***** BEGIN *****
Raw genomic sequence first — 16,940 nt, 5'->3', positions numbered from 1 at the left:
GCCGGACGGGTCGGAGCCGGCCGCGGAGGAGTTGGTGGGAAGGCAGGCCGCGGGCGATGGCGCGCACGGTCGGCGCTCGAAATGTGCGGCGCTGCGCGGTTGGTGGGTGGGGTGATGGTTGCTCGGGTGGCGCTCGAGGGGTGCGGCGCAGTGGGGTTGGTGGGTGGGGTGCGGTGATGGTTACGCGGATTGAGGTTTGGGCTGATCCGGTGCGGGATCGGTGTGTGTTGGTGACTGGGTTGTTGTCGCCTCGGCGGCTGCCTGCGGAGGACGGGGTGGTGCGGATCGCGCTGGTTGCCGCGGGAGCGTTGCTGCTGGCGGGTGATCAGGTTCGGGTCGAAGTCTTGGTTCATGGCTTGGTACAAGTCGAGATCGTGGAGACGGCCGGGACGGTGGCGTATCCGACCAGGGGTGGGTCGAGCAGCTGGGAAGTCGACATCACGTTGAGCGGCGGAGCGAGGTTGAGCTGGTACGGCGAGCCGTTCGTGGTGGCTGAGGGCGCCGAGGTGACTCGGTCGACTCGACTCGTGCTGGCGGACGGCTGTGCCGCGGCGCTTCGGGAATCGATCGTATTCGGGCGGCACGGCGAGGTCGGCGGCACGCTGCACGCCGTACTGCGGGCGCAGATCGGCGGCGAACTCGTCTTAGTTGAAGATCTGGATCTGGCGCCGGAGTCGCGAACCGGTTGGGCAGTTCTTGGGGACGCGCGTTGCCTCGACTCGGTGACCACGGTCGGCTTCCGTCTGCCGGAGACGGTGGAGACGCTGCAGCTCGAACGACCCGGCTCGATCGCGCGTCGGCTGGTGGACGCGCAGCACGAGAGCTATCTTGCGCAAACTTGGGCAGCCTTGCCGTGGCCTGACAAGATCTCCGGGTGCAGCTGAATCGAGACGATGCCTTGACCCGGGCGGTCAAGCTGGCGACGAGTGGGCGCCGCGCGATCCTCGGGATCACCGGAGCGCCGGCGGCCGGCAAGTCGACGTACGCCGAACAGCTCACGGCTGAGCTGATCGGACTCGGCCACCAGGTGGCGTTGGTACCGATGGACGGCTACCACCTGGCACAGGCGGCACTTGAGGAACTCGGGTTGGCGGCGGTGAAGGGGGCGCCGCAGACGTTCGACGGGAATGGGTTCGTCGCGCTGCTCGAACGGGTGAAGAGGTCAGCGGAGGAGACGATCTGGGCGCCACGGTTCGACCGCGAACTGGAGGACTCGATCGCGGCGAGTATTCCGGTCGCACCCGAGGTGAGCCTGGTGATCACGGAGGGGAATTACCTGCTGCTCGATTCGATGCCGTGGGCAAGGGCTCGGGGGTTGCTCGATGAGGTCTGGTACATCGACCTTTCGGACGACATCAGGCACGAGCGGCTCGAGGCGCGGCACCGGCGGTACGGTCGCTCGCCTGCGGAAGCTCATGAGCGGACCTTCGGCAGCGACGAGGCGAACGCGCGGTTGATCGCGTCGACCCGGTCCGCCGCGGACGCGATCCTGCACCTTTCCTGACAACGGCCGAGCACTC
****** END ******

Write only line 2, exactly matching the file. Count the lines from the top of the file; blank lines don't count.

GCCGGACGGGTCGGAGCCGGCCGCGGAGGAGTTGGTGGGAAGGCAGGCCGCGGGCGATGGCGCGCACGGTCGGCGCTCGAAATGTGCGGCGCTGCGCGGTTGGTGGGTGGGGTGATGGTTGCTCGGGTGGCGCTCGAGGGGTGCGGCGCAGTGGGGTTGGTGGGTGGGGTGCGGTGATGGTTACGCGGATTGAGGTTTGGGCTGATCCGGTGCGGGATCGGTGTGTGTTGGTGACTGGGTTGTTGTCGCCTCGGCGGCTGCCTGCGGAGGACGGGGTGGTGCGGATCGCGCTGGTTGCCGCGGGAGCGTTGCTGCTGGCGGGTGATCAGGTTCGGGTCGAAGTCTTGGTTCATGGCTTGGTACAAGTCGAGATCGTGGAGACGGCCGGGACGGTGGCGTATCCGACCAGGGGTGGGTCGAGCAGCTGGGAAGTCGACATCACGTTGAGCGGCGGAGCGAGGTTGAGCTGGTACGGCGAGCCGTTCGTGGTGGCTGAGGGCGCCGAGGTGACTCGGTCGACTCGACTCGTGCTGGCGGACGGCTGTGCCGCGGCGCTTCGGGAATCGATCGTATTCGGGCGGCACGGCGAGGTCGGCGGCACGCTGCACGCCGTACTGCGGGCGCAGATCGGCGGCGAACTCGTCTTAGTTGAAGATCTGGATCTGGCGCCGGAGTCGCGAACCGGTTGGGCAGTTCTTGGGGACGCGCGTTGCCTCGACTCGGTGACCACGGTCGGCTTCCGTCTGCCGGAGACGGTGGAGACGCTGCAGCTCGAACGACCCGGCTCGATCGCGCGTCGGCTGGTGGACGCGCAGCACGAGAGCTATCTTGCGCAAACTTGGGCAGCCTTGCCGTGGCCTGACAAGATCTCCGGGTGCAGCTGAATCGAGACGATGCCTTGACCCGGGCGGTCAAGCTGGCGACGAGTGGGCGCCGCGCGATCCTCGGGATCACCGGAGCGCCGGCGGCCGGCAAGTCGACGTACGCCGAACAGCTCACGGCTGAGCTGATCGGACTCGGCCACCAGGTGGCGTTGGTACCGATGGACGGCTACCACCTGGCACAGGCGGCACTTGAGGAACTCGGGTTGGCGGCGGTGAAGGGGGCGCCGCAGACGTTCGACGGGAATGGGTTCGTCGCGCTGCTCGAACGGGTGAAGAGGTCAGCGGAGGAGACGATCTGGGCGCCACGGTTCGACCGCGAACTGGAGGACTCGATCGCGGCGAGTATTCCGGTCGCACCCGAGGTGAGCCTGGTGATCACGGAGGGGAATTACCTGCTGCTCGATTCGATGCCGTGGGCAAGGGCTCGGGGGTTGCTCGATGAGGTCTGGTACATCGACCTTTCGGACGACATCAGGCACGAGCGGCTCGAGGCGCGGCACCGGCGGTACGGTCGCTCGCCTGCGGAAGCTCATGAGCGGACCTTCGGCAGCGACGAGGCGAACGCGCGGTTGATCGCGTCGACCCGGTCCGCCGCGGACGCGATCCTGCACCTTTCCTGACAACGGCCGAGCACTC